Krka National Park
The national park is a vast and primarily unaltered area of exceptional natural value, including one or more preserved or insignificantly altered ecosystems. The purpose of the park is primarily to serve science, culture, education and recreation, while tourism activities have also been introduced for its visitors.
Including the submerged part of the river at the mouth, the Krka River is 72.5 km long, making it the 22nd longest river in Croatia. It springs in the foothills of the Dinara mountain range, 2.5 km northeast of Knin. With its seven waterfalls and a total drop in altitude of 242 m, the Krka is a natural and karst phenomenon. The travertine waterfalls of the Krka River are the fundamental phenomenon of this river.
The need to legally protect the Krka River and its exceptional natural values was …more at http://www.np-krka.hr/en/
Kornati National Park
The Kornati archipelago of Croatia, also known as the Stomorski islands, is located in the northern part of Dalmatia, south from Zadar and west from Šibenik, in the Šibenik-Knin county. With 35 km length and 140 islands, some large, some small, in a sea area of about 320 square km, the Kornati are the densest archipelago in the Mediterranean Sea. From northwest to southeast (from the island of Balabra to Samograd), and from northeast to southwest (from Gangarol to Mana) they stretch for 13 km (8 miles). The name of the archipelago is the plural form of the name of the largest island, called Kornat.
More at http://www.np-kornati.hr/en/
Šibenik is a historic city in Croatia, located in central Dalmatia where the river Krka flows into the Adriatic Sea. Šibenik is a political, educational, transport, industrial and tourist center of Šibenik–Knin County and also the third-largest city in the historic region of Dalmatia. It is the oldest native Croatian town on the shores of the sea.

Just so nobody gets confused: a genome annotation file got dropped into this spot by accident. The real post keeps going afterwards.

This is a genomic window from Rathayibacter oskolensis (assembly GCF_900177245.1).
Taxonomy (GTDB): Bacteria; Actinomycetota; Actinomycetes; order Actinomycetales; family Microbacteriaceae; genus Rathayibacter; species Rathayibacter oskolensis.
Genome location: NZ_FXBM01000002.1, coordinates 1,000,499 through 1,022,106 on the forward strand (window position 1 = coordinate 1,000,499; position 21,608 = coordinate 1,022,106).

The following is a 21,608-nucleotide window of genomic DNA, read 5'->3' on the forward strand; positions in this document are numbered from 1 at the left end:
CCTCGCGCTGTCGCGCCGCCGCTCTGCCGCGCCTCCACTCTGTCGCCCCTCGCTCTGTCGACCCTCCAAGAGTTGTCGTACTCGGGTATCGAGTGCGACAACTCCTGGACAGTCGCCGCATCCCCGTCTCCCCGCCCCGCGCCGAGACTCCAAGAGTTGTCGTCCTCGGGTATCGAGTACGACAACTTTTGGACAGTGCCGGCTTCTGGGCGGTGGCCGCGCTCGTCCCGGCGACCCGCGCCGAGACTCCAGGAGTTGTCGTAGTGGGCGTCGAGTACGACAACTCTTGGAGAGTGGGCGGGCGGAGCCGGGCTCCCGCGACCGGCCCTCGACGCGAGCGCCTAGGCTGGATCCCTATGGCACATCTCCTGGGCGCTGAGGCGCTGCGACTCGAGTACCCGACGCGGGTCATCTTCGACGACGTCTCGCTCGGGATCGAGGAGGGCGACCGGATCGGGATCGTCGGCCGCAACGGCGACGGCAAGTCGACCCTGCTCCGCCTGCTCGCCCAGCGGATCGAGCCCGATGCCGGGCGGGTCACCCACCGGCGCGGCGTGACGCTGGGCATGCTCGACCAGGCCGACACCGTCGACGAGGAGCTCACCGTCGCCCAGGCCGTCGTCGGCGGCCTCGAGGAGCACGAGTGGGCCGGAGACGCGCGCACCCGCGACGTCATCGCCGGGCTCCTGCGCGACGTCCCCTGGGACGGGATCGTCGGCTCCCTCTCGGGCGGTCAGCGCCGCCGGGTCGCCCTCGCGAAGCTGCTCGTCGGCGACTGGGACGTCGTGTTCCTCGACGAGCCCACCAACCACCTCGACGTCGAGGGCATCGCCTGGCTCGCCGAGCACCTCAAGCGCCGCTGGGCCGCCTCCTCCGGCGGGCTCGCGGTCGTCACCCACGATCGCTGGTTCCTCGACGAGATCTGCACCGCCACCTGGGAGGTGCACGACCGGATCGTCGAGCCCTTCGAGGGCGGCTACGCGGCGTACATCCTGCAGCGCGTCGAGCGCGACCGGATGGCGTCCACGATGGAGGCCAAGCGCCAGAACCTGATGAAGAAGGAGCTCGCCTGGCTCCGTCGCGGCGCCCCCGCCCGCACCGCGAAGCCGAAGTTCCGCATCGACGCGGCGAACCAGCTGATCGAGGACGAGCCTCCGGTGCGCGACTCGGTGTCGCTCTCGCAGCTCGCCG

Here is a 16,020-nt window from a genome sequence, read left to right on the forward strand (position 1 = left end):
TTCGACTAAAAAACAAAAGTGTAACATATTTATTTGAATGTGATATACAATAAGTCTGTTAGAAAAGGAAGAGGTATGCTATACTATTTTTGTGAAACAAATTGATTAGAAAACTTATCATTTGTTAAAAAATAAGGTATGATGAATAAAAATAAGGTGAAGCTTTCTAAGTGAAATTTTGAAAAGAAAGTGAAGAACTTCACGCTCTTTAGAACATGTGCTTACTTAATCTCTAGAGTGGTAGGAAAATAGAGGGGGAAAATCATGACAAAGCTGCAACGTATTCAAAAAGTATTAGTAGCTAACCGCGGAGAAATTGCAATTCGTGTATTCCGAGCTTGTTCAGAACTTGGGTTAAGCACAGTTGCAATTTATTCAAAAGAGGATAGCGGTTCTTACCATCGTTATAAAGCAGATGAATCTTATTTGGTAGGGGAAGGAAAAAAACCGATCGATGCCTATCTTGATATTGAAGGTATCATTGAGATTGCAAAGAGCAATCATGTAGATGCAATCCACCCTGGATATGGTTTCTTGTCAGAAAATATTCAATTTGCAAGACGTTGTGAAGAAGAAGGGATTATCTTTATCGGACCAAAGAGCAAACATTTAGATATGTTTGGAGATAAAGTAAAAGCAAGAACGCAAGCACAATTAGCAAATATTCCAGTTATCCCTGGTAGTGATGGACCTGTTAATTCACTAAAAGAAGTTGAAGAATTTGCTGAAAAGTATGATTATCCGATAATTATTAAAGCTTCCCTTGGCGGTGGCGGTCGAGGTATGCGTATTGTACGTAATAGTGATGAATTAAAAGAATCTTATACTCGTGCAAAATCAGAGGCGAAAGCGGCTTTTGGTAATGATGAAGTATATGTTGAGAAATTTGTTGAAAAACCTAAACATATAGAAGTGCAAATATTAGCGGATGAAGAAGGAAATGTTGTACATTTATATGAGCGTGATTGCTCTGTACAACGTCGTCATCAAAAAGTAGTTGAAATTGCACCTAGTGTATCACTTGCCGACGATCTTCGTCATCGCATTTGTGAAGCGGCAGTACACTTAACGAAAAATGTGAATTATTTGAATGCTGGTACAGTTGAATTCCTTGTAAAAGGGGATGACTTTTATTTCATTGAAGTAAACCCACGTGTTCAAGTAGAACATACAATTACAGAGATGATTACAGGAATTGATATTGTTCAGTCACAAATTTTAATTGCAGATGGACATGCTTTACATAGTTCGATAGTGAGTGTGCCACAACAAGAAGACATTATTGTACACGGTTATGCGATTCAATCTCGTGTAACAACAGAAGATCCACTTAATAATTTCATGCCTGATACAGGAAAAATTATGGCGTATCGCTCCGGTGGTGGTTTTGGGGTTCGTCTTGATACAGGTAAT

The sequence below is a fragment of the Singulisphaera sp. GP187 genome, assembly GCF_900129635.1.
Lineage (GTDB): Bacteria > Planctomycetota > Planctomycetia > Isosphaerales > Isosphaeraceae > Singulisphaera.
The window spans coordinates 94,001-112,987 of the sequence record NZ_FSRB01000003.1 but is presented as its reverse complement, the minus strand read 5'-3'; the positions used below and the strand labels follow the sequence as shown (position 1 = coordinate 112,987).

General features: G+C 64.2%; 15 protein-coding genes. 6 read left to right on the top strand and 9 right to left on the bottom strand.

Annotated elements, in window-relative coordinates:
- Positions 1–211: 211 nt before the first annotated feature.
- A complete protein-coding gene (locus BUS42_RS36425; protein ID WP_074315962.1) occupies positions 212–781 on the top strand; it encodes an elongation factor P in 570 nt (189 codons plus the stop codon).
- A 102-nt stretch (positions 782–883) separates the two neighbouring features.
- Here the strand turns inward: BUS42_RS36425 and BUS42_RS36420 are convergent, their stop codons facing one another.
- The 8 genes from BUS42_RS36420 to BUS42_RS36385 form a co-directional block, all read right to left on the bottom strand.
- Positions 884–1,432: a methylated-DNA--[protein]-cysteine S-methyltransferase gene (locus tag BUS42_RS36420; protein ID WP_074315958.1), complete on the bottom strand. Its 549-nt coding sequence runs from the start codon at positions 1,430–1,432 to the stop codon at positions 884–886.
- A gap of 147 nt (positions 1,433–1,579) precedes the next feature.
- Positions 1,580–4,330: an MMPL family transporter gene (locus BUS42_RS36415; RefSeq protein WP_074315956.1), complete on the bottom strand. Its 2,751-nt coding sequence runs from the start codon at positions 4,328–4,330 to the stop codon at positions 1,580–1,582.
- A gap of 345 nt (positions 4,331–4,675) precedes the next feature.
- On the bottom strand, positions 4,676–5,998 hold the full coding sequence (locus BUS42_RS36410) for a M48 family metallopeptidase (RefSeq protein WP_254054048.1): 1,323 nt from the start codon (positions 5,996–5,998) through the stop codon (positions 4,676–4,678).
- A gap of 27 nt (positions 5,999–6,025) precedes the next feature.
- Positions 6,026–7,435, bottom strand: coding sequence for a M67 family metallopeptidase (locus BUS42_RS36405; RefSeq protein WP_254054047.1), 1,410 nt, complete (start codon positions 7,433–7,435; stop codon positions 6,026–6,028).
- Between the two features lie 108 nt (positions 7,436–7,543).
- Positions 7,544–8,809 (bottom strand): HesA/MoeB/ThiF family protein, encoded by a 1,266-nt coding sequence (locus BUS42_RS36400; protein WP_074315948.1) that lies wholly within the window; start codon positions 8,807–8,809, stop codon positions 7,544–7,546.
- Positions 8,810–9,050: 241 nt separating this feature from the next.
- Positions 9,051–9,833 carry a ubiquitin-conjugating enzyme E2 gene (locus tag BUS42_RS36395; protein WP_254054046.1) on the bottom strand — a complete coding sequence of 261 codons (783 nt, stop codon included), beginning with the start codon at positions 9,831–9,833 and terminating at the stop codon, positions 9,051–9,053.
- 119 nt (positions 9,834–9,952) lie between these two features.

Šibenik is in the central part of the Croatian Adriatic Coast, in the picturesque and indented bay where the Krka River, one of the most beautiful karst rivers in Croatia enters the sea. Šibenik today is the administrative, political, economic, social and cultural centre of the County of Šibenik and Knin which extends along the 100 kilometre long coastline between the Zadar and Split Rivieras, extending up to 45 kilometres into the hinterland area, at the bottom of Dinara mountain.
Šibenik and Knin County covers about 1,860 square kilometres and surrounds the islands, the coast and the hinterland. Šibenik and Knin County has 242 islands, islets and above-sea reefs. Most of this archipelago is in the north-western part of Šibenik’s waters and is especially indented, bare and sparsely inhabited. The area of Šibenik has only 10 island settlements. The most numerous group of islands are the Kornati, widely known for their bizarre shapes and splendid natural beauties.
Amongst all Croatian towns on the Adriatic coast Šibenik is set apart by its unique location in a picturesque and open bay, at the mouth of the Krka River. Created initially as an ancient Croatian castrum, a fortification or encampment, at the bottom of St. Michael’s Fortress that still dominates the town, Šibenik was mentioned for the first time in 1066, in a document issued by the most important Croatian ruler – the king Petar Krešimir IV. Šibenik obtained the status of a native Croatian town in 1290, when the Diocese of Šibenik was established.
The view over Šibenik reveals the unique harmony of the urban poetics of the town and its natural surroundings. The harbor, which is connected to the open sea by the St. Anthony Strait, has been an initiator of marittime affairs development, trading and the overall economic prosperity of the town for centuries. At the entrance into the Strait is the fortress of St. Nicholas, the most important renaissance fortress on the eastern coast of the Adriatic.